It is becoming increasingly clear that once you have been fully vaccinated for COVID-19, you have very little chance of either getting sick from it or spreading it to someone else. This is especially true after two doses of an mRNA vaccine, either the Pfizer or Moderna versions.
There is an almost palpable sense of freedom two weeks after the second dose, but I also believe that the science of diminished risk should translate directly into tangible freedoms that might entice others who are still hesitant to take the vaccine.
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The term “passport” has been used, though this could be an unfortunate term, implying that unless you have taken the vaccine you may be excluded from something the vaccine allows you to do.
This concept has created a firestorm of response. Gov. Ron DeSantis of Florida issued an executive order this month that bans state and local government from issuing proof of vaccination while at the same time prohibiting governments and businesses from demanding this proof in order to participate "in everyday life."
Grandstanding instead of public health
Though I am a fan of the governor’s handling of many aspects of the pandemic, including his tireless efforts to try to safeguard nursing homes and reopen schools and businesses, I believe that this latest move is more in line with political grandstanding than public health.
Many colleges and K-12 schools already require vaccination records from students. And as the COVID-19 vaccine becomes widely available, an increasing number of colleges and universities say they'll require students to be vaccinated.
Certainly there is no ethical problem with allowing a government to issue proof of vaccination against COVID-19. In fact, it might help to diminish the fraudulent black marketeering of fake vaccine documents.
And as far as using these documents to gain entrance somewhere, consider that many sports venues and airports, including in Florida, already rely on a negative rapid or PCR test to allow admission. Actually, a completed COVID-19 immunization is a far more accurate predictor of being free of the virus than a test, which could be insensitive or administered during the wrong window (after exposure but before there is enough virus to be detected).
Keep in mind that in Israel, the "green pass" has been a useful tool for reopening society. It gets you into gyms and stores and restaurants, and opens the door to travel. It has loosened the limits of daily life and lifted the spirits of the entire country. At the same time, case numbers have plummeted to about 300 a day.
Here in the United States, we have a long proud history of utilizing our successful vaccines to help us safely visit foreign lands. These vaccines include those for hepatitis, typhoid, polio and yellow fever. We should certainly be allowed to add the highly effective COVID-19 vaccines to this list.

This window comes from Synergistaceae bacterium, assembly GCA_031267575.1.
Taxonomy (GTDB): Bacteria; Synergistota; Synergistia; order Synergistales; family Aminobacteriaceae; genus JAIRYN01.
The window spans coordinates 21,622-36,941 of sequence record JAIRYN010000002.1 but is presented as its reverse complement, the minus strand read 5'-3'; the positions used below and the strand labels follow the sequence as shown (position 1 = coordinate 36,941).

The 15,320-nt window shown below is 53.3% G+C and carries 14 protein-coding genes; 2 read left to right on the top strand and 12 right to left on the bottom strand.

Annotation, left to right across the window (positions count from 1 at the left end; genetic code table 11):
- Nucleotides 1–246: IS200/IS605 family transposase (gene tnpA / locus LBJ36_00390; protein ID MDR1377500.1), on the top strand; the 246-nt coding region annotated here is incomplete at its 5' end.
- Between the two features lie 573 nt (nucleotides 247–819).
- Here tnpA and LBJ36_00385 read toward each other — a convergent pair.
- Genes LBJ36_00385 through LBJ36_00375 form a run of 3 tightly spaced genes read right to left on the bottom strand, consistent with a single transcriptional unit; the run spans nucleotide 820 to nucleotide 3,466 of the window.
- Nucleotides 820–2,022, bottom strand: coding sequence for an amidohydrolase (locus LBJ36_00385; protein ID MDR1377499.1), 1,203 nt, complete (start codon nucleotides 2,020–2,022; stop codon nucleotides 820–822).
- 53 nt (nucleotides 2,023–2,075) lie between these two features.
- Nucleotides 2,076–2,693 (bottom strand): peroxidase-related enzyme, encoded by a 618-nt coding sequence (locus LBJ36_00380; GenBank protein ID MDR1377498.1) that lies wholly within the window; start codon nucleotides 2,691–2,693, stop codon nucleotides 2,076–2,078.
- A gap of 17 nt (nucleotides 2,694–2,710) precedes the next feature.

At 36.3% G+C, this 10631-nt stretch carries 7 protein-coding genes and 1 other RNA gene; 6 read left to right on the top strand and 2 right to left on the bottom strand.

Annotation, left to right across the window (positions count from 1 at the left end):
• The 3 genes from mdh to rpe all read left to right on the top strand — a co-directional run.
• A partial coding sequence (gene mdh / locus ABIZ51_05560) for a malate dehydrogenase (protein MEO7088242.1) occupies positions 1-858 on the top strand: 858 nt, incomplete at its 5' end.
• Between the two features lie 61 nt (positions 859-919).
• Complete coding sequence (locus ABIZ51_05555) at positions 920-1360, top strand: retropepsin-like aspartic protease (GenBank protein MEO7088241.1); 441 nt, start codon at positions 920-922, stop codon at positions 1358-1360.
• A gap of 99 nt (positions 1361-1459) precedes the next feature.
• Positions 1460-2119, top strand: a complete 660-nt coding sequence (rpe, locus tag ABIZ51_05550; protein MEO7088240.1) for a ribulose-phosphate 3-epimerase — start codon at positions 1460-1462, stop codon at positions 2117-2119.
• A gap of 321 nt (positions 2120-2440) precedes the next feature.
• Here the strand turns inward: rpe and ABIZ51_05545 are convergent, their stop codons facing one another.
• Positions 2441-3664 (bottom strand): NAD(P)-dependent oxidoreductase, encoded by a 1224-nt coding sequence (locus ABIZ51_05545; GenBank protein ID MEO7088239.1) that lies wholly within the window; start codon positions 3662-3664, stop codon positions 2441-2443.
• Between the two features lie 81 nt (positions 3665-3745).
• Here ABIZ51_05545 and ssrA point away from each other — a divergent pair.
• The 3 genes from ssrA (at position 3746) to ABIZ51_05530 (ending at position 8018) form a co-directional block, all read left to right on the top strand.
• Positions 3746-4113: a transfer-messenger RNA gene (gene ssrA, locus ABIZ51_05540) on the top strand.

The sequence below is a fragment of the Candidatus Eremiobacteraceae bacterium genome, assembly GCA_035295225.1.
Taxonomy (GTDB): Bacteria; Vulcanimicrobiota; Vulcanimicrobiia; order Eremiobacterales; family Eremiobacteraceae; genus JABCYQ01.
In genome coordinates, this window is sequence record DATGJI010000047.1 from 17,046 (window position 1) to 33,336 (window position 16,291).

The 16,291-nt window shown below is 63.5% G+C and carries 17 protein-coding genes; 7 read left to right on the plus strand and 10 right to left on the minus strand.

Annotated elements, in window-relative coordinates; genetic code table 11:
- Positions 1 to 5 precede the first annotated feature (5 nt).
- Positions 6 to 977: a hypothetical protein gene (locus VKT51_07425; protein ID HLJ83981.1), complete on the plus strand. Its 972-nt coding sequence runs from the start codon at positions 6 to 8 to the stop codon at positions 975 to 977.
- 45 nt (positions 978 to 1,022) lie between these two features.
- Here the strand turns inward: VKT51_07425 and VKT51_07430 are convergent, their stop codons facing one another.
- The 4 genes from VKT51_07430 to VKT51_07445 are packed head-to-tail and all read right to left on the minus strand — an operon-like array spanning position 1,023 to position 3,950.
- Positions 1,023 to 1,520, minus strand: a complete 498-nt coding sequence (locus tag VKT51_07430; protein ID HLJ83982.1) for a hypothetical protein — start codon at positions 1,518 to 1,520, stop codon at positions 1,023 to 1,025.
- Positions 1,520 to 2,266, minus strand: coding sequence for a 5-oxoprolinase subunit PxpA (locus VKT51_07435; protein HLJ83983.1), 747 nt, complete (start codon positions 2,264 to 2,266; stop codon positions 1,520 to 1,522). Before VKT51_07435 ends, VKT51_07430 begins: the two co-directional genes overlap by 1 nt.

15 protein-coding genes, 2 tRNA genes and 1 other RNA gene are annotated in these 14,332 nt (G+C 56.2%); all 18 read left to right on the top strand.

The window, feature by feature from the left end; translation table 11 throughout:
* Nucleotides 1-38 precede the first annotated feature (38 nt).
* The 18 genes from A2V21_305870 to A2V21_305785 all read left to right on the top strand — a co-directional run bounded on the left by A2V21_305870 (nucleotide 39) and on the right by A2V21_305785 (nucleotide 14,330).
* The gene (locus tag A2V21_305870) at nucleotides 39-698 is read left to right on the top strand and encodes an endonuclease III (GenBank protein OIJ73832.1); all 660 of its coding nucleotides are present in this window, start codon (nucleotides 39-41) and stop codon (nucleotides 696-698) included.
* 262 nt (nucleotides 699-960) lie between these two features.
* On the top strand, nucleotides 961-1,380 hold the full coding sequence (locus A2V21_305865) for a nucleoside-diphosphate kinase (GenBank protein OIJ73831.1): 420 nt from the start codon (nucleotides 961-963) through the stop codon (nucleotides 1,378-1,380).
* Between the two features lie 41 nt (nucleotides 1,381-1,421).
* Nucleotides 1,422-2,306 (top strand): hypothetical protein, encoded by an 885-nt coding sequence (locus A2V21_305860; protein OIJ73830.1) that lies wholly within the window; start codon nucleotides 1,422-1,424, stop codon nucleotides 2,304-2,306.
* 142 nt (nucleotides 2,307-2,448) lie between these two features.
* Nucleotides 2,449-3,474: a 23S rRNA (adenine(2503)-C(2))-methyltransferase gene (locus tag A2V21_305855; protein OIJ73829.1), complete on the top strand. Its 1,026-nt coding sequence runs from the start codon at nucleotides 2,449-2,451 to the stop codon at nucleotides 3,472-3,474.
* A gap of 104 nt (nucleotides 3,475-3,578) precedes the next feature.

I also believe that we should be able to use “proof of immunity” to gain entrance to anywhere that testing would otherwise be required, including for travel. A person who has recovered from COVID-19 could legitimately argue that they have protective immunity for several months, though we don’t yet know the exact antibody level above which this immunity is certain. Nevertheless, since the Centers for Disease Control and Prevention has acknowledged that “current evidence suggests that the risk of SARS-CoV-2 reinfection is low in the months after initial infection,” this group can safely delay vaccination while supply is limited.
Access to normal life
The CDC has also decided that those who have tested antibody positive for three months don’t generally need to quarantine following an exposure. I believe this also means this group should have increased access to normal life once scientists have developed the lab tests to provide proof of their immunity.
A vaccine passport violates no patient privacy laws. But rather than call it a passport, perhaps a term like vaccine "certificate or "ticket" would be more accurate and wouldn’t be as easily politicized.
Taming the 4th COVID surge: Delay second shots and get first vaccine doses into arms ASAP.
No matter what you call it, because of how dangerous and easily transmissible this virus can be, we all have the right to know what our public risk is. And if this risk is made much lower because of vaccination or prior disease, it should earn us more freedom from restriction. Showing our vaccine certificate should be a matter of personal choice, just as being tested for COVID-19 is.
At the same time, business owners are wise to feel more reassured if they know we are immune. If they decide to allow us entry into their movie theater or restaurant or gym as a result, this is their right, too.
Dr. Marc Siegel, a member of USA TODAY's Board of Contributors and a Fox News medical correspondent, is a professor of medicine and medical director of Doctor Radio at NYU Langone Health. His latest book, "COVID: The Politics of Fear and the Power of Science," was published last fall. Follow him on Twitter: @DrMarcSiegel
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This article originally appeared on USA TODAY: COVID vaccine certificates are tickets for return trip to normal life